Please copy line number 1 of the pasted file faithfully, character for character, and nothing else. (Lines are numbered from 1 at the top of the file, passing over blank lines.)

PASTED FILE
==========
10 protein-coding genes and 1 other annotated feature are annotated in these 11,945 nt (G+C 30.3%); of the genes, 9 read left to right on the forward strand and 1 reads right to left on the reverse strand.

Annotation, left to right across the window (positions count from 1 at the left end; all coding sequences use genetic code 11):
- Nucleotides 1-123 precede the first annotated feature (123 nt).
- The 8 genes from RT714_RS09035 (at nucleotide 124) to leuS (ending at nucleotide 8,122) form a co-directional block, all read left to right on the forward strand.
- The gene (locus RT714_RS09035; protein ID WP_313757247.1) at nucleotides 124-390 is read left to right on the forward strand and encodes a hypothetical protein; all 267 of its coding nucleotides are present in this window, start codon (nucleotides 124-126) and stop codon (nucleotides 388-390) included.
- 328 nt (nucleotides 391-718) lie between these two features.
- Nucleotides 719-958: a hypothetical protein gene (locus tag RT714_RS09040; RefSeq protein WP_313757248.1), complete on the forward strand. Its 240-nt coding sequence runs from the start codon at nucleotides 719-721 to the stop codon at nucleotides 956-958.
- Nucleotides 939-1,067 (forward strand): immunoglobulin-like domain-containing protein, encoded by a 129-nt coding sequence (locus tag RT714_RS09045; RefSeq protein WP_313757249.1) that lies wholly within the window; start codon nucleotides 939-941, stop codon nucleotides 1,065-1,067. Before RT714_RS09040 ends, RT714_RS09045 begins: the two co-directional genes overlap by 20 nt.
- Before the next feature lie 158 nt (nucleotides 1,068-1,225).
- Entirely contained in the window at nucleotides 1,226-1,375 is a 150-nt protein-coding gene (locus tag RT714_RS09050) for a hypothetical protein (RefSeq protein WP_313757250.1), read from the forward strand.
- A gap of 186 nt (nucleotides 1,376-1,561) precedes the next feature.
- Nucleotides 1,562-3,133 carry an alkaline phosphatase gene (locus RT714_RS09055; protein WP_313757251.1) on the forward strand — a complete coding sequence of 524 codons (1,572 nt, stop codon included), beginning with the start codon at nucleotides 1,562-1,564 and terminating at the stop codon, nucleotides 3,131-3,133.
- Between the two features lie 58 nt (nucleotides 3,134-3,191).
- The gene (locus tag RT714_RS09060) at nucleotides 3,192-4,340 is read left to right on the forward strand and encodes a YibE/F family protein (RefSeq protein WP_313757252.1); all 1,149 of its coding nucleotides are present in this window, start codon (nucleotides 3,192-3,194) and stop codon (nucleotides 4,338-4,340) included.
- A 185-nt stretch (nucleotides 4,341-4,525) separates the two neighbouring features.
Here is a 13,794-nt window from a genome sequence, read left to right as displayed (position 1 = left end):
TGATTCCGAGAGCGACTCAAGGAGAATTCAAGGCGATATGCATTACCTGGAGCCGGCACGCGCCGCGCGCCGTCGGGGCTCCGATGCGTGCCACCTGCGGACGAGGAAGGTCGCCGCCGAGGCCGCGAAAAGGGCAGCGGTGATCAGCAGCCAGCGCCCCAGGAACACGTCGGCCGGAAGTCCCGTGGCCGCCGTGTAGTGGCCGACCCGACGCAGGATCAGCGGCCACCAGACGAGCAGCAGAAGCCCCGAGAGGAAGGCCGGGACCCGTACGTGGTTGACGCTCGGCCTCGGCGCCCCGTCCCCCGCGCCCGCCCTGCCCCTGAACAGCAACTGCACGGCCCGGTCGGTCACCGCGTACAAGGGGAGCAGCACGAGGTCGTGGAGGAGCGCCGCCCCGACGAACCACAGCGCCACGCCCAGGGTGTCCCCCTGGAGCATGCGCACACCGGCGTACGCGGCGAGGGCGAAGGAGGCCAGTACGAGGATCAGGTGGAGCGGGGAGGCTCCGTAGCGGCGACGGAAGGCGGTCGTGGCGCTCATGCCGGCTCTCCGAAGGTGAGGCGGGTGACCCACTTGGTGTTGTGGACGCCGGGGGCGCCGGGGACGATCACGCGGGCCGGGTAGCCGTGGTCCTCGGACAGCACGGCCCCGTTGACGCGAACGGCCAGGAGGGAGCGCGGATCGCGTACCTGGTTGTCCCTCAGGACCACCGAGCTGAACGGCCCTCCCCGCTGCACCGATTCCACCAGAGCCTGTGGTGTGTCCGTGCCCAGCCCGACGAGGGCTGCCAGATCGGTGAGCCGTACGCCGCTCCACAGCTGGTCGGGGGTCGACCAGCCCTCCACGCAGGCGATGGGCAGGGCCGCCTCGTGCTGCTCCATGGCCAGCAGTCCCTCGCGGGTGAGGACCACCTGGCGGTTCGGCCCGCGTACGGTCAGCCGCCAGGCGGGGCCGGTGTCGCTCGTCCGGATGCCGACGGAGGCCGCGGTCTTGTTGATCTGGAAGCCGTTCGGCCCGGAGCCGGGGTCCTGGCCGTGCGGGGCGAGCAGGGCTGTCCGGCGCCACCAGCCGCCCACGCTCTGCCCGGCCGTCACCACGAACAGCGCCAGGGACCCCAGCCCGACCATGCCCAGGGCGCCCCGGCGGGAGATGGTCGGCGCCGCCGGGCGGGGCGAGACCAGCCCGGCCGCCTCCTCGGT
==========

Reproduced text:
10 protein-coding genes and 1 other annotated feature are annotated in these 11,945 nt (G+C 30.3%); of the genes, 9 read left to right on the forward strand and 1 reads right to left on the reverse strand.